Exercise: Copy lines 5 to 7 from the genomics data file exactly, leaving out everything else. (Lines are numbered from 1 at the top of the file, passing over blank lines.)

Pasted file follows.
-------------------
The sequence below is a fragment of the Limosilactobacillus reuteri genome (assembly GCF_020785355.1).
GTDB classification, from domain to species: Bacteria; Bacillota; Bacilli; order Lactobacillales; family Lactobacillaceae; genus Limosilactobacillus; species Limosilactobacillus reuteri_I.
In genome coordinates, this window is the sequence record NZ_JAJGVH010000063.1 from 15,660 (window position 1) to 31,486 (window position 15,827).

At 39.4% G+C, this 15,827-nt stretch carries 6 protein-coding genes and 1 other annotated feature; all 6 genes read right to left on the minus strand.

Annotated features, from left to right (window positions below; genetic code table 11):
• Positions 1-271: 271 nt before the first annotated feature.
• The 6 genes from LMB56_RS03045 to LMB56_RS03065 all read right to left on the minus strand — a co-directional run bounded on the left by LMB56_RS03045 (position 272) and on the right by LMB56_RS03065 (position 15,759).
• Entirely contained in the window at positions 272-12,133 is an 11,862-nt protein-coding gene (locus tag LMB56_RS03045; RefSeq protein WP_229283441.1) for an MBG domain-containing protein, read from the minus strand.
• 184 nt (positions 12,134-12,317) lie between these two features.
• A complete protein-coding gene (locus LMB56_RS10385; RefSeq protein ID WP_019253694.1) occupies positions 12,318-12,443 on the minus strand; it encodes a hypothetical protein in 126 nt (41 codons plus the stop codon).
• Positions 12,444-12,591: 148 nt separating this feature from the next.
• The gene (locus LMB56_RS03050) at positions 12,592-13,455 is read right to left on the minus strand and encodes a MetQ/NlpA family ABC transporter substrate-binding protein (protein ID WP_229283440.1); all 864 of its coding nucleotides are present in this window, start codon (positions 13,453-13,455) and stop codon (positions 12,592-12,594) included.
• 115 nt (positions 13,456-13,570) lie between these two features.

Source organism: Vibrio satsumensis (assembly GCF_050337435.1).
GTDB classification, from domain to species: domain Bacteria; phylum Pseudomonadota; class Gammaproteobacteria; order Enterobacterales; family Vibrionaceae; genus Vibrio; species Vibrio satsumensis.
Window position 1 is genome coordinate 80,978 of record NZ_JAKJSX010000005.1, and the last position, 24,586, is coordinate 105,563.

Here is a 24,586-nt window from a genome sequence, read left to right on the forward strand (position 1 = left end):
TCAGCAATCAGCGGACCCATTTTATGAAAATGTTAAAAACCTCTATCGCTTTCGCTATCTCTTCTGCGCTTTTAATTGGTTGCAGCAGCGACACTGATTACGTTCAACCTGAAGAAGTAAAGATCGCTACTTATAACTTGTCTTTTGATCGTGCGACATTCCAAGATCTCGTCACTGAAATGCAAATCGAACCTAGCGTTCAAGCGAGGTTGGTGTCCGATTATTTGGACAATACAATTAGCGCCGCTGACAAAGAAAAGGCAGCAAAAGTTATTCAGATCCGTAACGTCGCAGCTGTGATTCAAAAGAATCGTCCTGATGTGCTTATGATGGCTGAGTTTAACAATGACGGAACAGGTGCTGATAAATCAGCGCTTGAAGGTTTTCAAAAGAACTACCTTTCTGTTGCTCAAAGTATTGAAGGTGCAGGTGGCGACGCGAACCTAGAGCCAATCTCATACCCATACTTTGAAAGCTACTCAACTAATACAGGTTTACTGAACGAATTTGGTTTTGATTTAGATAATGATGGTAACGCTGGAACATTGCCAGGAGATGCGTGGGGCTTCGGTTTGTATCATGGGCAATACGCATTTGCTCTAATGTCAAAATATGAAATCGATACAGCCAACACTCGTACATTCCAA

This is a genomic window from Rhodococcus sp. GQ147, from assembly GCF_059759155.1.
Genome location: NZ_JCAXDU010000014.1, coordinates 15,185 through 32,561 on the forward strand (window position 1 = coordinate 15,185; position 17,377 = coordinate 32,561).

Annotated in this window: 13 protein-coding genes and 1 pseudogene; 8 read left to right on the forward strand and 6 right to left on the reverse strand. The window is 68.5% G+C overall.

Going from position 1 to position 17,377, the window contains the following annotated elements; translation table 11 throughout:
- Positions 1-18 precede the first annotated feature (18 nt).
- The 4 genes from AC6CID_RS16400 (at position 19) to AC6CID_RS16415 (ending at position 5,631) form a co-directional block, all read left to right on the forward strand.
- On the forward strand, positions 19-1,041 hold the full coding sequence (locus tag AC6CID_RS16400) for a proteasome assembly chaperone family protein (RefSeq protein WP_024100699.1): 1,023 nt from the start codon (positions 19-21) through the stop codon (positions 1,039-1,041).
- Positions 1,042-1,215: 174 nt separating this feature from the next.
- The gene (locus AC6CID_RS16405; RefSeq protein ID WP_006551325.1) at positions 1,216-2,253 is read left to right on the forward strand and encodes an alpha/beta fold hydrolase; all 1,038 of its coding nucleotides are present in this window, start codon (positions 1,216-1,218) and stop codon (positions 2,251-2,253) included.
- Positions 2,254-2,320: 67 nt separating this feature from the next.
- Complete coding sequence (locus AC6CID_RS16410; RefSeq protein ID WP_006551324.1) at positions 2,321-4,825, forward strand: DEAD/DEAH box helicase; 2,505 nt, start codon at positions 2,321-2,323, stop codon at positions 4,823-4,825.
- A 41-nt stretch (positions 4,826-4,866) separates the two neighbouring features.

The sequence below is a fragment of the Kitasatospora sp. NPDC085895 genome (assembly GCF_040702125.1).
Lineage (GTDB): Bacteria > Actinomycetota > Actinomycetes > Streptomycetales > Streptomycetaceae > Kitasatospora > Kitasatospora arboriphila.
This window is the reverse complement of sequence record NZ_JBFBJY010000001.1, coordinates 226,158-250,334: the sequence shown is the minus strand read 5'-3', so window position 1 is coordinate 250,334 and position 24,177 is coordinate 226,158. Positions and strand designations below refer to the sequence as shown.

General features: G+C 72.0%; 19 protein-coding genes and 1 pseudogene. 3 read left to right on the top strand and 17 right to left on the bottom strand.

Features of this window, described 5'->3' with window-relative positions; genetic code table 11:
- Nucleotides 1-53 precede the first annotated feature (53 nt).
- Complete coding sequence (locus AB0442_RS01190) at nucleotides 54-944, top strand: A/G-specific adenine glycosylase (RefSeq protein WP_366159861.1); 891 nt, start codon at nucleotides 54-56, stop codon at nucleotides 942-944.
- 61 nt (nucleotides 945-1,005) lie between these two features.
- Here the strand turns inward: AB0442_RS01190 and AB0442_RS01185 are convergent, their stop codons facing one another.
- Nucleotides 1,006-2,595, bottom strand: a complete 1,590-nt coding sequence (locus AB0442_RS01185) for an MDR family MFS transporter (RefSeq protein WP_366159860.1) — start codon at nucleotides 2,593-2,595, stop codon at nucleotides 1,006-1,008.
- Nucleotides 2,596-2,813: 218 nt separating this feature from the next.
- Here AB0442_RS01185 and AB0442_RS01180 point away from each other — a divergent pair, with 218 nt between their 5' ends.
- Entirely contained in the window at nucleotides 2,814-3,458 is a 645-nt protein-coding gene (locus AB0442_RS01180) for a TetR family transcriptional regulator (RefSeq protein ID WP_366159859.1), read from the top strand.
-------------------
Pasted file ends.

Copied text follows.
Annotated features, from left to right (window positions below; genetic code table 11):
• Positions 1-271: 271 nt before the first annotated feature.
• The 6 genes from LMB56_RS03045 to LMB56_RS03065 all read right to left on the minus strand — a co-directional run bounded on the left by LMB56_RS03045 (position 272) and on the right by LMB56_RS03065 (position 15,759).